INTERNATIONAL

Libya offers $2.7 b. for families of victims

Washington May 29. Libya has offered to pay $2.7 billion to the families of the 270 victims of the Lockerbie bombing. A Libyan intelligence offer has been convicted of planting the bomb that blew up a Pan Am flight over the Scottish town of Lockerbie in 1988.

The Government of Muammar Gadhafi has laid down conditions for the release of the money, including the lifting of U.N. and U.S. sanctions and the removal of Libya from the U.S. list of countries sponsoring terrorism. Each victim's family would receive $10 million, but the money would only be handed over piecemeal — 40 per cent when the United Nations sanctions are lifted; 40 per cent when U.S. sanctions are lifted; and 20 per cent when Libya is taken off the U.S. list of states sponsoring terrorism.

The law firm representing Libya has apparently sent a letter to the families of the victims saying that the money will be deposited in an escrow account in a non-American bank. The money will be automatically released to a Plaintiffs' Committee Account in New York as Libya's conditions are met.

Libya has denied any role or culpability in the Lockerbie bombing but in January 2001, a three judge Scottish court sitting in the Netherlands ruled a member of Libya's security service guilty of the bombing that killed 259 passengers of the Pan Am flight and 11 residents of Lockerbie. Officially, neither the Bush administration nor the Libyan representative in New York have commented on the reported offer to settle the case. A State Department official said the reported offer would not affect Washington's policy towards Libya "one iota". The Bush administration will most likely turn down the Libyan offer, especially since it comes with conditions.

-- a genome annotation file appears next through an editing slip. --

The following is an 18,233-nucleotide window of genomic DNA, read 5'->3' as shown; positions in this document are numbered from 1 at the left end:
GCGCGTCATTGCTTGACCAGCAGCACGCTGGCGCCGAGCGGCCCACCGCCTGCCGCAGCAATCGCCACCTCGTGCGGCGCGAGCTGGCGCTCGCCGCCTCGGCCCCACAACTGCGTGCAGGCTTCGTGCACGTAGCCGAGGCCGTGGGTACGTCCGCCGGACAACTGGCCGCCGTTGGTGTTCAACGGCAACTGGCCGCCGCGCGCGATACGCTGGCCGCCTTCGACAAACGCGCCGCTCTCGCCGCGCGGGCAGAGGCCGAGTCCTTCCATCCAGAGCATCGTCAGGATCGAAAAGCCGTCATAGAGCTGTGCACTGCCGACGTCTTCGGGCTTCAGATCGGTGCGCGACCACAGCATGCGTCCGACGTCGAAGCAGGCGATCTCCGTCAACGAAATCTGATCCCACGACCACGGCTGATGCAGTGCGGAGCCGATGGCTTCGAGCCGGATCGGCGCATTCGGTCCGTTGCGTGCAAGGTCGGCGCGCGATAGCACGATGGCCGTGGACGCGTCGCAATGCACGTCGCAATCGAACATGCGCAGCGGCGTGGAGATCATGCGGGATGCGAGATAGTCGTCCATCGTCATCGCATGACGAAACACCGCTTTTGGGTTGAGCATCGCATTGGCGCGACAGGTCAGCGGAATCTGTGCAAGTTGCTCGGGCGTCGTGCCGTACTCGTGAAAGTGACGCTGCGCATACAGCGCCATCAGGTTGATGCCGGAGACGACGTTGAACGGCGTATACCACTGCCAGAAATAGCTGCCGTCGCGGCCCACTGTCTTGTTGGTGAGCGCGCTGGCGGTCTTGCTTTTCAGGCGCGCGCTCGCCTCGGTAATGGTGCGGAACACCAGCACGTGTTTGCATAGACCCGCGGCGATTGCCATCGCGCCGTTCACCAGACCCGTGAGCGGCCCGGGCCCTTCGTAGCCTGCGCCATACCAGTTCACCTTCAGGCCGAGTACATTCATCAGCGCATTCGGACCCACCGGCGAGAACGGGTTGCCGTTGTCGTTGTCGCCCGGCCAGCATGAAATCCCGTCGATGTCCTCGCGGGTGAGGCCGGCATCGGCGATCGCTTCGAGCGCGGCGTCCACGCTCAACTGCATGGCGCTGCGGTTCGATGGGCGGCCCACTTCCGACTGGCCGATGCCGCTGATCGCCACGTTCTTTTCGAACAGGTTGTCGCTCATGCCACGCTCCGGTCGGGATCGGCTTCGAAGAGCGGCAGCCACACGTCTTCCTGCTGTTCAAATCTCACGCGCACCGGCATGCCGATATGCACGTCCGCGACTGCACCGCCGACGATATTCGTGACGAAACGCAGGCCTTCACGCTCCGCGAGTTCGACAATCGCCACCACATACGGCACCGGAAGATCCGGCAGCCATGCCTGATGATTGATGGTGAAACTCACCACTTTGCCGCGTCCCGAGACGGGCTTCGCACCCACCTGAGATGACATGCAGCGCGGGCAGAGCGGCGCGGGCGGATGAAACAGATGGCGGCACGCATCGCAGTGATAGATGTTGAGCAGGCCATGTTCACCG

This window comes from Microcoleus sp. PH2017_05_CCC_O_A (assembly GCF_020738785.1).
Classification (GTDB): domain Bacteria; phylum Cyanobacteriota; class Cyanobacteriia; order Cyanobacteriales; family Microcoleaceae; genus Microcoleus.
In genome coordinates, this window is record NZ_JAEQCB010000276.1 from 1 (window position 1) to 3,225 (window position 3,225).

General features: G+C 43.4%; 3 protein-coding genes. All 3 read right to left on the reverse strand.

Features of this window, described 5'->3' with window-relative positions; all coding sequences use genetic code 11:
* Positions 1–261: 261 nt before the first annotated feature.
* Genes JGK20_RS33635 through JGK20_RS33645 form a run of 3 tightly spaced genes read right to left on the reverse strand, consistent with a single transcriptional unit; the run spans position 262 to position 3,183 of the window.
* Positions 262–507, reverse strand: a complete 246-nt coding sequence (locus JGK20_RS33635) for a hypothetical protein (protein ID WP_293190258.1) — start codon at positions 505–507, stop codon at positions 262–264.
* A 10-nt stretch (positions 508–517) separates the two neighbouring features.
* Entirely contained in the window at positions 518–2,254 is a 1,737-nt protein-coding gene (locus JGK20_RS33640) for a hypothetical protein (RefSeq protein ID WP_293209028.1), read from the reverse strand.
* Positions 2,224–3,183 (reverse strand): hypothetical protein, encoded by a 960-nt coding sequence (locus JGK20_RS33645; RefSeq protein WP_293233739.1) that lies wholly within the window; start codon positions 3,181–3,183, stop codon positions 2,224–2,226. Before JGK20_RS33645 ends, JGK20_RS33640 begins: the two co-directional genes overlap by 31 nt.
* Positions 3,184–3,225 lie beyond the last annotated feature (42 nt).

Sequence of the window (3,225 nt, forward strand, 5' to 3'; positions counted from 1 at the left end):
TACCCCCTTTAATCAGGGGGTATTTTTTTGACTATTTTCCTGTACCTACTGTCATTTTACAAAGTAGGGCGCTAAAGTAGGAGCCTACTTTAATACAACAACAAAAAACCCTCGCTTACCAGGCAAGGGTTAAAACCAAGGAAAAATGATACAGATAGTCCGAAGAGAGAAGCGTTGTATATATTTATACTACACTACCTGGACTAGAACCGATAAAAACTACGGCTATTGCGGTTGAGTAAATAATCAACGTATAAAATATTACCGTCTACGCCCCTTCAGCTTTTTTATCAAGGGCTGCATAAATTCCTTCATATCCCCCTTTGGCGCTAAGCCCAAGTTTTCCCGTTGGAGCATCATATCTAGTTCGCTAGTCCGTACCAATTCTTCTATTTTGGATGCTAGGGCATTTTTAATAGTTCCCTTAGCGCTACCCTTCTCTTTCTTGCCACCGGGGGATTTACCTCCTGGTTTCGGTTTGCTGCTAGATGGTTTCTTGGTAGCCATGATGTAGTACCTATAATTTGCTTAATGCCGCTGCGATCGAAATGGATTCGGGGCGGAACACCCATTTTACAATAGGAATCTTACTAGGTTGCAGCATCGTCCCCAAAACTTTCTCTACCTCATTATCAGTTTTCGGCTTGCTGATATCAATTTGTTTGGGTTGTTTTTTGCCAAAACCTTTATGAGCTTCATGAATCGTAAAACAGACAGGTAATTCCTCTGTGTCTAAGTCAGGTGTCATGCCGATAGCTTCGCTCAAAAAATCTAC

The United States and Britain have demanded that Libya not only accept full responsibility for the bombing but pay "appropriate" compensation to the victims of the families. They want this done before the United Nations even considers the lifting of sanctions. More than the U.N. sanctions, what hurts Tripoli more is the set of commercial and financial sanctions imposed by the United States. The U.S. has listed Libya as one of the seven States that sponsor terrorism.

Recommended for you